A poised, articulate Herman won the press conference; now, he may have to win the locker room. He met with the team at 4:15 Sunday, less than a week after more than 50 players gathered in support of Charlie Strong during his final Monday press conference. Breckyn Hager and P. J. Locke were on hand for Herman’s introductory press conference.
Herman told them it was right that they still love their former coach, whom Herman described as “a heckuva man and a heckuva coach.” But, then Herman had some tough love for a team that has stumbled to three-straight, seven-loss seasons.
“I told them the definition of insanity is repeatedly performing the same act and expecting different results. We need to change some things.”
“This program is going to be really hard. Winning is hard. They don’t hand out championship trophies. The formula, the blueprint is always going to work as long as people put in the necessary effort and energy. The plan can only be screwed up by people and the decisions they make. If you recruit really great players, which we’re going to do at The University of Texas, and you execute that plan, for the love of the guy next to you, for the love of your position coaches, for the love of the program, then really good things are going to happen.”
It was a savvy move when Herman mentioned Texas high school coaches right off the cuff. It was reminiscent of Mack Brown immediately acknowledging Texas prep coaches upon winning the 2005 national title.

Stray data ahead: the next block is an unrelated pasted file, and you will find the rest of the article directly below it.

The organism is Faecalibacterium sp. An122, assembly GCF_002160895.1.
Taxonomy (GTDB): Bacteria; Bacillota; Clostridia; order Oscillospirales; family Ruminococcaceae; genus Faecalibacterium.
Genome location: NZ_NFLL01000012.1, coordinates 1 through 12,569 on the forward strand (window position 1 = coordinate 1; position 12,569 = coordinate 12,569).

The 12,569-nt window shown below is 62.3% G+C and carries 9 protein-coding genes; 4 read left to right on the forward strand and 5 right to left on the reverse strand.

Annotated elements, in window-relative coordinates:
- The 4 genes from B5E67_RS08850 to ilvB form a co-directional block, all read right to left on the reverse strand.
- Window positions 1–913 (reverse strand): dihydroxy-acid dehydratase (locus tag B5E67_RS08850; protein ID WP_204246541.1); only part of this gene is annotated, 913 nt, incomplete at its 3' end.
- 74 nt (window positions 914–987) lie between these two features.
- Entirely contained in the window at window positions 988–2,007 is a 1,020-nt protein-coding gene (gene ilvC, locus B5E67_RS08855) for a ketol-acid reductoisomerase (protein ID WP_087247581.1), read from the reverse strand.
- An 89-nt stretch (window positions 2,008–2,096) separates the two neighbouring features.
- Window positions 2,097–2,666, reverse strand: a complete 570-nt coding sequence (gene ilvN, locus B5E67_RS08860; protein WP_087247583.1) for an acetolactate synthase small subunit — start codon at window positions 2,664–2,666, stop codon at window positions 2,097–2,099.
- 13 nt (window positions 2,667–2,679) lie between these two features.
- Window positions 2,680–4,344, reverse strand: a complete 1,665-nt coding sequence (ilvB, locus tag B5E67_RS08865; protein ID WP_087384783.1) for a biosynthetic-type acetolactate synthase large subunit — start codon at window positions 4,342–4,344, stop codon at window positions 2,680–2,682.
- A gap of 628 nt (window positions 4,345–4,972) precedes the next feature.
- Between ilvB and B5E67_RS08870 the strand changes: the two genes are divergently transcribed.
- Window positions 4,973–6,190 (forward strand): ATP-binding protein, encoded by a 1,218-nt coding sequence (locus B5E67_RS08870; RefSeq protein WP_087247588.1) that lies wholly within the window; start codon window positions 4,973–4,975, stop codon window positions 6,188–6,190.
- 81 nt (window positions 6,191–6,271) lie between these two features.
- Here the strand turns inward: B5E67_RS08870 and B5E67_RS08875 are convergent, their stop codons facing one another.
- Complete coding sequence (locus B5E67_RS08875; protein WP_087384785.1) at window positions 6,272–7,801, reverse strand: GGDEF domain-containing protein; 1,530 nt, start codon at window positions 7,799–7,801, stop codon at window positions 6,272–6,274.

“I want the high school coaches in the great state of Texas to know this is their football program,” Herman said. “We are the flagship university of the best high school football state in America.”
This point cannot be emphasized enough: Herman’s recruiting base is Texas; Charlie Strong’s base is Florida in terms of history and deepest connections.
Said Herman: “It’s not anywhere close, anywhere in the country, to how well-coached these young men are, and how important football is, in this state. If someone has never been here, that might be a huge adjustment because the high school coach is so important. I have been in this state for so long, and have had numerous jobs throughout the state. I know how Texas football is looked upon by people of this state.”
Herman is steeped in Texas high school football recruiting circles following stints at Houston, Rice, Texas State and Sam Houston State University. Twice during Sunday’s press conference, Herman stated that he has recruited Texas for more than 20 years. In fact, his strongest statement of the press conference was geared toward in-state recruits.